Catching big striped bass is a team effort for Denise and Kevin Rivers, husband and wife fishing guides at Beaver Lake.
Denise and Kevin Rivers, husband and wife striper-fishing guides at Beaver Lake, show a striper Denise caught in the Rocky Branch area of Beaver Lake. The couple trolled slowly with large minnows to catch stripers during their
Large-sized brooder minnows enticed bites from striped bass for Denise and Kevin Rivers at Beaver Lake last month. Kevin inflated a round balloon to the size of an apple to use as a bobber on one line.
Denise Rivers hangs on tight while battling a big striper. Kevin Rivers stands by to net the fish.
Denise catches her breath after catching a trophy-sized striped bass at Beaver Lake.
The couple taught themselves how to fish for stripers, which are some of the biggest fish in the lake. Stripers can reach 50 pounds in the reservoir. No wonder anglers from around the nation come to Beaver Lake to striper fish. The couple are happy to accommodate customers. Together they run 2 Rivers Edge Striper Guide service out of their home in the Prairie Creek area near Rogers.
Stripers on a plate
Here’s Kevin Rivers’ fish-batter recipe for stripers:
In a large bowl, add one box Jiffy cornbread mix and an equal amount of flour. Use less flour for a sweeter taste. Add two eggs.
Kevin recommends using Bad Byron’s Butt Rub for seasoning instead of salt and pepper. Add beer until the batter is the consistency of milk.
If using striper filets, cut out the strip of red meat. Lay the filet out on a cutting board and cut at a 45 degree angle from front to back so the fish pieces are three-fourths to one-inch thick. Dip fish in batter and deep fry in oil that is 325 to 350 degrees. Any hotter and the fish doesn’t cook through. Fry until golden brown.
Denise takes care of the business side, answering the phone, email and booking trips. Kevin does the lion's share of the fishing, taking clients out on safari for big stripers. They're both in the boat occasionally to help their guests catch the fish of a lifetime.
"It's fun to see the excitement on their faces when they hold up that big fish and get their picture taken," Denise said. The husband and wife both know the feeling from catching big stripers on their own.
Both grew up wetting lines in Iowa, but migrated to Northwest Arkansas in part for the fishing.
"I liked the variety of fish here," Kevin said. He got bit by the striper bug when he was fishing for white bass at Beaver Lake. A 12-pound striper bit his hook, way bigger than the 1 or 2 pound white bass he hoped to catch. From there his fishing focus was on stripers.
"There was a lot of trial and error. It's been a long learning process," Kevin said.
The first lesson he learned was the power of a hard-fighting striper. One trip he was using a reel more suited for sunfish than striped bass. A striper bit his minnow, took off on a run and kept going and going. Kevin did his darndest, but couldn't turn the fish, which eventually got away.
"That reel never did work after that," he said.
It was Denise who suggested giving the guide business a try.
"She said I was spending so much time on the water anyway. I thought, why not give it a try," Kevin said.
Both have jobs, so most of their guiding is on the weekends. Kevin's work schedule is flexible enough he can guide on some weekdays. Denise works at UPS in Springdale and Kevin is a security guard in Bentonville.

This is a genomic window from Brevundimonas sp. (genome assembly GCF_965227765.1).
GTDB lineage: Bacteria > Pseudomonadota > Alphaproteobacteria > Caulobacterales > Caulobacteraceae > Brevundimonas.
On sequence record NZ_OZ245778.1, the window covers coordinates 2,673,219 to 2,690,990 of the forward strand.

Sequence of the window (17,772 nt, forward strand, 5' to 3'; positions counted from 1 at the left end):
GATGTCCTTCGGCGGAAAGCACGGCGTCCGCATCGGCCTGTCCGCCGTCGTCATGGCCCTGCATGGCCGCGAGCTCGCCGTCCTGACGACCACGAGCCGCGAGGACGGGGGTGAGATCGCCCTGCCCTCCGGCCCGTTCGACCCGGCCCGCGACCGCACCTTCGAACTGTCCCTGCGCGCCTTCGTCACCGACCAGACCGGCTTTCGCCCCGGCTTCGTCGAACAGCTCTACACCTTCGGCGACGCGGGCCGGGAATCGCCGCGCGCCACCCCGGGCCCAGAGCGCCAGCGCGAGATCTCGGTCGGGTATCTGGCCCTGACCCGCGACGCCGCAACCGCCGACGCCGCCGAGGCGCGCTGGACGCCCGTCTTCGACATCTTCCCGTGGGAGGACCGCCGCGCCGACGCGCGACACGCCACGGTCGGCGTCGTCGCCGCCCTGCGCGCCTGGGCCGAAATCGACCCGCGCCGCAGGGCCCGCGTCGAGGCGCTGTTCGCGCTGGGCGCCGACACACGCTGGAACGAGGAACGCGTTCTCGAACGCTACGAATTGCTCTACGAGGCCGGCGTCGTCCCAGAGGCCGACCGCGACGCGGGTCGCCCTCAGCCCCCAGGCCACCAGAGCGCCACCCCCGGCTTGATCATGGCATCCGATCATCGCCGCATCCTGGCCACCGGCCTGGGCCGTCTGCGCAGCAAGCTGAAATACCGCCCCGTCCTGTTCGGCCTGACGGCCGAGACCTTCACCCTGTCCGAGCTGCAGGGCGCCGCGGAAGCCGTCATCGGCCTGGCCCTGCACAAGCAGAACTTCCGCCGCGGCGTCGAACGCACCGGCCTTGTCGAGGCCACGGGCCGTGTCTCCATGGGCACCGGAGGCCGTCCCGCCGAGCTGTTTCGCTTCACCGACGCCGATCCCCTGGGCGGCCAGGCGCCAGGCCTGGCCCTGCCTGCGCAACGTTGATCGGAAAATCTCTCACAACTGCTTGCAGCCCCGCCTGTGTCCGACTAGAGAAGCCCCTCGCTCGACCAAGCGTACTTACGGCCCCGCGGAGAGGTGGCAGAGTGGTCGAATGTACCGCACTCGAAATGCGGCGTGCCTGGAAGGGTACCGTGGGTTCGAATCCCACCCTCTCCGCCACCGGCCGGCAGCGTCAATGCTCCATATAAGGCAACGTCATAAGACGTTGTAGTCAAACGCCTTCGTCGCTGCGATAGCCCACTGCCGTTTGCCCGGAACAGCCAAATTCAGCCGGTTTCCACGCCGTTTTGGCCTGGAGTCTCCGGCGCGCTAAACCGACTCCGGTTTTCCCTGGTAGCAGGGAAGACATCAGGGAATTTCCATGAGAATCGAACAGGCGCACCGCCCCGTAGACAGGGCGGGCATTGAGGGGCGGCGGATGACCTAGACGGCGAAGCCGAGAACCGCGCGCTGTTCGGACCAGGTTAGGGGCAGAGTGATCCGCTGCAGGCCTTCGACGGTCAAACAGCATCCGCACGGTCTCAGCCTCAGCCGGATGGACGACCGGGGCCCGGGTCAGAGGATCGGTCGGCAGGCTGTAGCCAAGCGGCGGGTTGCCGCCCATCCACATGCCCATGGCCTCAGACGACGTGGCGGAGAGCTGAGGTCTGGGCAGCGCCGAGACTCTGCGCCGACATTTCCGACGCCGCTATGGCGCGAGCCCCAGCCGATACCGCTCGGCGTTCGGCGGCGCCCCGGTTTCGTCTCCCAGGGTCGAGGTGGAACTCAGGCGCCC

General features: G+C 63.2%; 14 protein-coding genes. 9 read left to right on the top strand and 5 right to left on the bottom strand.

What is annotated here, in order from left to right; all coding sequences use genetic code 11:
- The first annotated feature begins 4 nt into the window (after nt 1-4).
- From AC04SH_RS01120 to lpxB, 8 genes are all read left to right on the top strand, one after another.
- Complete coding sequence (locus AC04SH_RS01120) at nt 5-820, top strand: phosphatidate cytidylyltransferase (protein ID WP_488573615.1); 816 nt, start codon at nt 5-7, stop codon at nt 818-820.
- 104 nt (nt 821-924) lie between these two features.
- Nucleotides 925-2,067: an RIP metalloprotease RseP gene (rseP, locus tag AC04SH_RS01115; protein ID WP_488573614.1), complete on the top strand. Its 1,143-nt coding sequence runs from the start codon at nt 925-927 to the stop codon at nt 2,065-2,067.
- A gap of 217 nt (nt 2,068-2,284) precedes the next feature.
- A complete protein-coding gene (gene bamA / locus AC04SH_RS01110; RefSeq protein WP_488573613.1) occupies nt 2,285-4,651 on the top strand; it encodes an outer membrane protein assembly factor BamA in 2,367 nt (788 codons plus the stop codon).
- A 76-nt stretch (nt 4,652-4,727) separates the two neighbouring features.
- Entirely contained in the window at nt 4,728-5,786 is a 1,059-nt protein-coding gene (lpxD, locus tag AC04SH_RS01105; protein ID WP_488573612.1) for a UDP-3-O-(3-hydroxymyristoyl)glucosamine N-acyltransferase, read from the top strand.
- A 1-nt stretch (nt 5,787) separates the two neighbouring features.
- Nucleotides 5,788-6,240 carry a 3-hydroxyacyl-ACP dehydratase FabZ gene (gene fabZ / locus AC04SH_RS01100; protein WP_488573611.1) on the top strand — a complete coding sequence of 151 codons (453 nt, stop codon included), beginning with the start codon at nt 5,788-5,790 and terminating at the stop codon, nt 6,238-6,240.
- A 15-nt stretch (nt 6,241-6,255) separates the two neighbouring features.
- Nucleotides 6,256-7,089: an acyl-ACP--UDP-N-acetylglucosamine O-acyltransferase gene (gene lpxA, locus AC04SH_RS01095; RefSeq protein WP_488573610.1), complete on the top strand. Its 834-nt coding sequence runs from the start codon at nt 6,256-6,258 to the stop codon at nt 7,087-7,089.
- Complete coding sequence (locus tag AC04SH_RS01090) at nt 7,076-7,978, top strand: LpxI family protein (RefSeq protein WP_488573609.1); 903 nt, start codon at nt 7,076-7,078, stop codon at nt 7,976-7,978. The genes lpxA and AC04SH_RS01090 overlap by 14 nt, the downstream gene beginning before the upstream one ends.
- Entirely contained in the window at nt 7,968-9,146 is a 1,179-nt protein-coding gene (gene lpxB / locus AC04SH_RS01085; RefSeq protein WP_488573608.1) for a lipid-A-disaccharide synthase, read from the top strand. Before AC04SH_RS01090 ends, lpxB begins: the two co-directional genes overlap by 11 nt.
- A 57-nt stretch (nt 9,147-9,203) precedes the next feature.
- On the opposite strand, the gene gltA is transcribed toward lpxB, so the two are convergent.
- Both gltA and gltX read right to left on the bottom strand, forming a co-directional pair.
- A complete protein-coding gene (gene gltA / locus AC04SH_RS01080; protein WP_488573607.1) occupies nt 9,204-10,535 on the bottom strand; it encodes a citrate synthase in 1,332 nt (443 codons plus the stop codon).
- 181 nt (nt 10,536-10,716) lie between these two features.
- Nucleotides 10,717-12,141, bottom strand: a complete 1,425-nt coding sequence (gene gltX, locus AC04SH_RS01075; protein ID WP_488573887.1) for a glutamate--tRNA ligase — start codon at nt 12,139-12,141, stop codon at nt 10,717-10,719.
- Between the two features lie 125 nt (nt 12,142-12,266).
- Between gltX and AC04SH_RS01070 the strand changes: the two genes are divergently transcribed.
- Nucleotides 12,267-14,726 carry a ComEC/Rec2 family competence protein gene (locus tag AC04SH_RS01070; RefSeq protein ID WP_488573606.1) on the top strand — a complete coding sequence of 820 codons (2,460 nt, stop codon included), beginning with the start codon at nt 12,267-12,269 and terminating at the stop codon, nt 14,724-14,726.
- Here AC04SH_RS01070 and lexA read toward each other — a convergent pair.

They had a free Saturday on Jan. 16. The couple launched their boat early at Rocky Branch park in pursuit of striped bass. They were bundled up on the 20-degree morning with little wind.
The morning was a lesson in the basics of Beaver Lake striper fishing. Kevin baited hooks with large minnows on four fishing rods for trolling. The line on one rod was weighted just above the hook to reach down deep. Two other lines had no weight, just the hook and the minnow. The setup lets the minnow swim anywhere from about 10 feet to the surface.
Kevin inflated a round balloon to the size of an apple to use as a bobber and tied it to the fourth line. A balloon is visible far behind the boat, where a conventional bobber would be hard to see. The four rods cover water 30 feet deep to the surface.
They trolled slow enough that motion was barely noticeable. The couple kept an eye on a depth finder on the boat's gunwale. The sonar shows schools of threadin shad, which are a striper's primary food. Stripers follow the shad.
The early morning was still and tranquil until one of the rods took a sudden dip. Denise grabbed it and started reeling. In the boat, the fish looked to be 3 or 4 pounds -- small in the world of Beaver Lake stripers. In fact, it was too small to keep. Stripers must be at least 20 inches long to keep at Beaver. The daily limit is three.
The big flood in late December muddied the water, particularly on the south half of the lake where the couple normally fish in the winter. The water is clearer from Rocky Branch to the dam.
No one was more excited than Denise when another rod bent double. Now she was fighting her own trophy fish. Denise held on to the rod for dear life while Kevin reeled in the other lines to get them out of the way.
Line peeled off the reel in yards, and Denise leaned back hard against the fish. The fishing rod bent clear to the handle.
"Oh my gosh. This is amazing! My heart is racing!," she said.
The yard-long striper thrashed in a froth beside the boat, back and forth. Kevin stood by with the net and nabbed it when the big fish got close enough.
"This is the biggest one I've ever caught," Denise said, admiring the trophy fish. Kevin weighed it on a digital scale while Denise caught her breath. Twenty-five pounds even.
Nothing like fighting a double-digit striper to knock the chill off a cold winter morning.
Flip Putthoff can be reached at firstname.lastname@example.org or on Twitter @NWAFlip
Sports on 02/09/2016